I've known plenty of people, in fiction and in real life, who, while neither independently wealthy nor steadily employed, somehow manage to get by. That underground-economy kinda thing is, if you ask me, a fascinating gray area, and I'd be interested in comparing and contrasting the superhero kind of struggle to survive with the day-to-day financial kind.

Or, alternately, have them work at a public library! And their secret superpower could be an almost psychic-mind-meld level of readers-advisory skills! And they hang out at Metafilter all day!
posted by box at 6:12 AM on July 21, 2007

Use all of these suggestions. Being a superhero probably makes it difficult to keep any one job for too long because the hero has to run out and be a hero during the time he/she's supposed to work or ends up bringing the superheroing to work which results in the workplace getting destroyed. The fact that the hero keeps going through lots of different jobs could be an interesting plot thread.
posted by andrewraff at 6:40 AM on July 21, 2007

Tech support (from home)

Medical Transcriptionist
posted by amtho at 7:49 AM on July 21, 2007

I've known plenty of people, in fiction and in real life, who, while neither independently wealthy nor steadily employed, somehow manage to get by. That underground-economy kinda thing is, if you ask me, a fascinating gray area, and I'd be interested in comparing and contrasting the superhero kind of struggle to survive with the day-to-day financial kind.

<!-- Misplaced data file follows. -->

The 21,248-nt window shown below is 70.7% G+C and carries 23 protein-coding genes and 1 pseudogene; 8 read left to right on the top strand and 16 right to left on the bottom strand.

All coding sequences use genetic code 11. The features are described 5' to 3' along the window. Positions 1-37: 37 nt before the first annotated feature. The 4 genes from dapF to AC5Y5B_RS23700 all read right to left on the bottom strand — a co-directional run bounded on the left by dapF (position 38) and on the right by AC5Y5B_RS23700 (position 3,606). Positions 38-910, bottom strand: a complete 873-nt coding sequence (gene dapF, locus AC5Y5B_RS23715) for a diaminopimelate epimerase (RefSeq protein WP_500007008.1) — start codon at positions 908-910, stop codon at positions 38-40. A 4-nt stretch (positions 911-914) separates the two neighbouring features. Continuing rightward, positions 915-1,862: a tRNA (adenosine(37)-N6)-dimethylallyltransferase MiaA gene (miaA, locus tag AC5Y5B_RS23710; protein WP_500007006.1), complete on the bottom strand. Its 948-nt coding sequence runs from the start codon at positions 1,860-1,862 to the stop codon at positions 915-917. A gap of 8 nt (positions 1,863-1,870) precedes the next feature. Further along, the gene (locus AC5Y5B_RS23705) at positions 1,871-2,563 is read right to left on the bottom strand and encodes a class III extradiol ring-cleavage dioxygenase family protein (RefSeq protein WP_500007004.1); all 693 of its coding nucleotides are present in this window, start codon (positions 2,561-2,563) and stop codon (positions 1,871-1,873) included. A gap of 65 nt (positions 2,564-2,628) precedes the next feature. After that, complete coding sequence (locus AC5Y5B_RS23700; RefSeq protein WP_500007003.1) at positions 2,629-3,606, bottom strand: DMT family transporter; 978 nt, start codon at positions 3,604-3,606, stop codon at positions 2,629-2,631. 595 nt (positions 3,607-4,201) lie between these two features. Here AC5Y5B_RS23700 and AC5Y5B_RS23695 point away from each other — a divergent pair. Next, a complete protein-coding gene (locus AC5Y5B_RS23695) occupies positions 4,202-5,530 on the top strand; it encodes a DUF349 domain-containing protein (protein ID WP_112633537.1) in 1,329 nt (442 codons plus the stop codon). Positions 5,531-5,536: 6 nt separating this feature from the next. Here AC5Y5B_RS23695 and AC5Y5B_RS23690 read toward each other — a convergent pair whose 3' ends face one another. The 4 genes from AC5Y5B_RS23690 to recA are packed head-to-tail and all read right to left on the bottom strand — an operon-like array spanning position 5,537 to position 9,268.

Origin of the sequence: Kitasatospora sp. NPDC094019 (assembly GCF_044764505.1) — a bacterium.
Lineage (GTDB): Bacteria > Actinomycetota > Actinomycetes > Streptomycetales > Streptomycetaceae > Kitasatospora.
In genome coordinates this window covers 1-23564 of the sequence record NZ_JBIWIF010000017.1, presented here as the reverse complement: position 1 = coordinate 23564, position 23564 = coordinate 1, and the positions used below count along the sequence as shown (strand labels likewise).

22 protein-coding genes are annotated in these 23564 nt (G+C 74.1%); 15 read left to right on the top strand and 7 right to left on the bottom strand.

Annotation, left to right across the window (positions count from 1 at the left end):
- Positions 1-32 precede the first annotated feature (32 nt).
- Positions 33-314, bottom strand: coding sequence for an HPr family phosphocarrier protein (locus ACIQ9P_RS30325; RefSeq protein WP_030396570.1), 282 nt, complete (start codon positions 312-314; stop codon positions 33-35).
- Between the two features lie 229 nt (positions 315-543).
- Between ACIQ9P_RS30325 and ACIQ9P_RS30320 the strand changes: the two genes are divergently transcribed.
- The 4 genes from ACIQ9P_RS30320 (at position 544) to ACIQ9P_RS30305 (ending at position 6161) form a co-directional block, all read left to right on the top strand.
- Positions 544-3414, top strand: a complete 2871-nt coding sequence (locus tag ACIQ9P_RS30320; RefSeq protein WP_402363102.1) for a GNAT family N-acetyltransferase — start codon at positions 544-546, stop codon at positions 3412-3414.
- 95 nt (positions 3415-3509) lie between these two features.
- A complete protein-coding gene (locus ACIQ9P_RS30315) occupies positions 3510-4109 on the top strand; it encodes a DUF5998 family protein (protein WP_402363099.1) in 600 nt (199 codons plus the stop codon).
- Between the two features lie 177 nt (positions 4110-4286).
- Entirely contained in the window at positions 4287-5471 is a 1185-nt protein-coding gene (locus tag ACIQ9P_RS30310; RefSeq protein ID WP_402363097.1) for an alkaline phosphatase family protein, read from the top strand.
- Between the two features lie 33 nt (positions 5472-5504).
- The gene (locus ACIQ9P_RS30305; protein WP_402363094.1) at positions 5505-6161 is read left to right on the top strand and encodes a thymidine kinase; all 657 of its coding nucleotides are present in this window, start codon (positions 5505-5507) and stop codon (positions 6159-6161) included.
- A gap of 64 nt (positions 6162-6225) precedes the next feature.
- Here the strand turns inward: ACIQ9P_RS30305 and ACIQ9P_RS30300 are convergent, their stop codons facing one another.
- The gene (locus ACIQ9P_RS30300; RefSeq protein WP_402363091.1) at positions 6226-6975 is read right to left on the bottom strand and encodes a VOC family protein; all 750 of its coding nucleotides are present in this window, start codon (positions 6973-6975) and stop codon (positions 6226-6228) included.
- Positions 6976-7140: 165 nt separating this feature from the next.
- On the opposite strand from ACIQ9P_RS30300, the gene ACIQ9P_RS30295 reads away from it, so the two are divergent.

Bernie Mireault's excellent and as far as I know mostly forgotten The Jam: Urban Adventure got into this a bit.
posted by Lentrohamsanin at 9:05 AM on July 21, 2007

I like adrewraff's idea of many jobs, but take it a bit further: your superhero is constantly getting fired from jobs for being late, not showing up, etc. From the outside, he's a loser (tension from family/friends there); on the inside, he's always fighting temptation to work for "the man" doing what he loves. This provides the obligatory tension of "if only I didn't have to live this double life." Also, financial straits give you good opportunities to move the plot: superhero can't make the rent, has to go pawn some stuff, sees X. Superhero gets a temp job passing out fliers, sees evil wrongdoer he's been following. You could use this sparingly when the superhero-ing activities get more intense.
posted by sfkiddo at 11:48 AM on July 21, 2007

Running some sort of community weblog? There could be these funny interludes where the hero gets called away to be super and when he gets back everyone's gone all crazy without any moderation... Oh my god!
posted by nanojath at 12:51 PM on July 21, 2007

Tax preparer. The winter months are slow for crime anyway, and he could be a contractor who gets paid by the return or somesuch, so he'd have a flexible schedule.

Along the same lines (depending on the city): snow plow driver.
posted by backupjesus at 1:06 PM on July 21, 2007

No. There's no way in hell that I'm adding more sexism to comics.

Um, sorry, but what? Why would your hero(ine) being a prostitute automatically mean his/her job is sexist? Especially if he's male, and therefore probably serving clients of the same sex? I'm thoroughly confused here.

Plus being a prostitute probably is bit stressful and depressing and can overshadow most of your life

I'm going to go out on a limb here and presume you've never actually met a sex worker before; not all of them are poor desperate streetwalkers in need of a drug fix. The couple I've met are all nice well-educated women who thoroughly enjoy both the duties of their jobs and the relative freedom it affords them. One of them I met while we both slaved away at Warner Brothers desk jobs that were far more degrading, abusive, and miserable on a day-to-day basis than her other "freelance work" ever was.